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What Year-Round Daylight Saving Time Would Mean

The U.S. Capitol at dusk.

The U.S. Capitol at dusk.

Photographer: Al Drago/Bloomberg
Updated on

“Spring forward, fall back” has been a twice-a-year part of life in the U.S. for over a century, at least for most of the country. It’s a ritual that produces pretty regular grumbling, particularly around the “lost hour” in the spring, when clocks are switched ahead from standard time. The Senate on March 15 unanimously approved a switch to permanent daylight saving time. But the history of the issue both in the U.S. and around the world shows that no approach is likely to make everybody happy.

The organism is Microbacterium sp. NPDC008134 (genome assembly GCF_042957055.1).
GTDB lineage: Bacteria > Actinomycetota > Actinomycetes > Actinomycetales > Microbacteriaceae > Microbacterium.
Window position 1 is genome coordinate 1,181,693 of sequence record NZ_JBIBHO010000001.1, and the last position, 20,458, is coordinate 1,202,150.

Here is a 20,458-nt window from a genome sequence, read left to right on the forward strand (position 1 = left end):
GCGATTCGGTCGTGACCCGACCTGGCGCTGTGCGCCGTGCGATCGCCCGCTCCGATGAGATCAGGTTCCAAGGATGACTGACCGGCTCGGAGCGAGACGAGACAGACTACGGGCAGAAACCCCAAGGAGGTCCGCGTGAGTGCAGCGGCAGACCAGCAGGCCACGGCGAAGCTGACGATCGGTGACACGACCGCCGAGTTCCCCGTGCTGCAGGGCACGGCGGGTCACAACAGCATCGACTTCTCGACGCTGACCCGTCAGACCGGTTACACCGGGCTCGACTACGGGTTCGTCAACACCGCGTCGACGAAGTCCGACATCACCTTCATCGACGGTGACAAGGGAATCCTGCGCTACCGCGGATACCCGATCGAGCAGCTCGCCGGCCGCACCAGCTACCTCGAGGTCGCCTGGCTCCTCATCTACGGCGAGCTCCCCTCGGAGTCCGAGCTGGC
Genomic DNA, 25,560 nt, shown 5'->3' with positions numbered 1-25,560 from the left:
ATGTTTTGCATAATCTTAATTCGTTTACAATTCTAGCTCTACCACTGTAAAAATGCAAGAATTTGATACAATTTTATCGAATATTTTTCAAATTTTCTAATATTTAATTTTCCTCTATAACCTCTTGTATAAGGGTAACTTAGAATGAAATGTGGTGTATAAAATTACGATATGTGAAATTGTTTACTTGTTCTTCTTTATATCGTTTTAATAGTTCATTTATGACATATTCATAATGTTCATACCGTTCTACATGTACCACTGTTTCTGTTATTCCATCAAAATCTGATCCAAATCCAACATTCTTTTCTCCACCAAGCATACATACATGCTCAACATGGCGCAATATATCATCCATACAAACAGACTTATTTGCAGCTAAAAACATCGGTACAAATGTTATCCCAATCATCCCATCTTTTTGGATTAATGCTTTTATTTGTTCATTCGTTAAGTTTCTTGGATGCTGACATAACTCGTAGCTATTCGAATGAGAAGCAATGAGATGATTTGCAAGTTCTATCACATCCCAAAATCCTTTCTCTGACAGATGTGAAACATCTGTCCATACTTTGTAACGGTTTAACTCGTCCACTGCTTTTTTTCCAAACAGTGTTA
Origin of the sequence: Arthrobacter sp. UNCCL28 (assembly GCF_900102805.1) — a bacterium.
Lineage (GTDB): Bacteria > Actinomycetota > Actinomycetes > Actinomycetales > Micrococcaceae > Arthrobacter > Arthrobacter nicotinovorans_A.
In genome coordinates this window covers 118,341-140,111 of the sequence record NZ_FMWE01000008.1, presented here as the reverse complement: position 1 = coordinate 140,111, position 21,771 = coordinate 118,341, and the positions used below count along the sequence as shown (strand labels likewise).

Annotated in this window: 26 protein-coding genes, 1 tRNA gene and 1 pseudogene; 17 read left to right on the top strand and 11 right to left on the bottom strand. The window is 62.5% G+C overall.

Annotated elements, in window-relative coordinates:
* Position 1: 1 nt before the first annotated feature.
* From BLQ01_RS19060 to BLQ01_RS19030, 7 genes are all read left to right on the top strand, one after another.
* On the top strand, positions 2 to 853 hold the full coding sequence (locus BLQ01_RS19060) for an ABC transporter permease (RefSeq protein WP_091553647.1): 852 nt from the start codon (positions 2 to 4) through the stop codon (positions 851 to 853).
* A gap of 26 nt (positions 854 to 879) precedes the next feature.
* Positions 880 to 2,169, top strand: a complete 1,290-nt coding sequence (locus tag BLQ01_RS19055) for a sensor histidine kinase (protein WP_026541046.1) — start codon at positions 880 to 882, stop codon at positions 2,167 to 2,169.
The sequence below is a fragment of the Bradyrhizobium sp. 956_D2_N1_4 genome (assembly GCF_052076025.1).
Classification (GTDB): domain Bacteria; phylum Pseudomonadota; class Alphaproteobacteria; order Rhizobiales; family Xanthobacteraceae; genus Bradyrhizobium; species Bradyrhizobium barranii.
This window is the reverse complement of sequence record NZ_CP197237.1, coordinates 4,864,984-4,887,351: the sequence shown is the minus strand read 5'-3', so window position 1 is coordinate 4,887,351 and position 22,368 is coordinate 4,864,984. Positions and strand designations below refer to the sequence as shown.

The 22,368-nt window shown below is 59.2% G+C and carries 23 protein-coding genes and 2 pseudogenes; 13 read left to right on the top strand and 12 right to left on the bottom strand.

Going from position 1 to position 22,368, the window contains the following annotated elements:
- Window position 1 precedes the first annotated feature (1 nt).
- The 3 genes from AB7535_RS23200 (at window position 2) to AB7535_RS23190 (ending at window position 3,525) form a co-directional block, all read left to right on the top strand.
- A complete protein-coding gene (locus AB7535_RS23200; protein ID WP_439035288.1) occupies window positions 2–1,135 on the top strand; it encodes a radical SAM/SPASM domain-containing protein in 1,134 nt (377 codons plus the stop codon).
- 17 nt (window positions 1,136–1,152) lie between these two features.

Daylight saving time -- more popularly miscalled “daylight savings time” -- moves an hour of sunlight from the early morning, when most people who aren’t farmers are in bed, to the evening, when they’re more likely to make use of the extended daylight.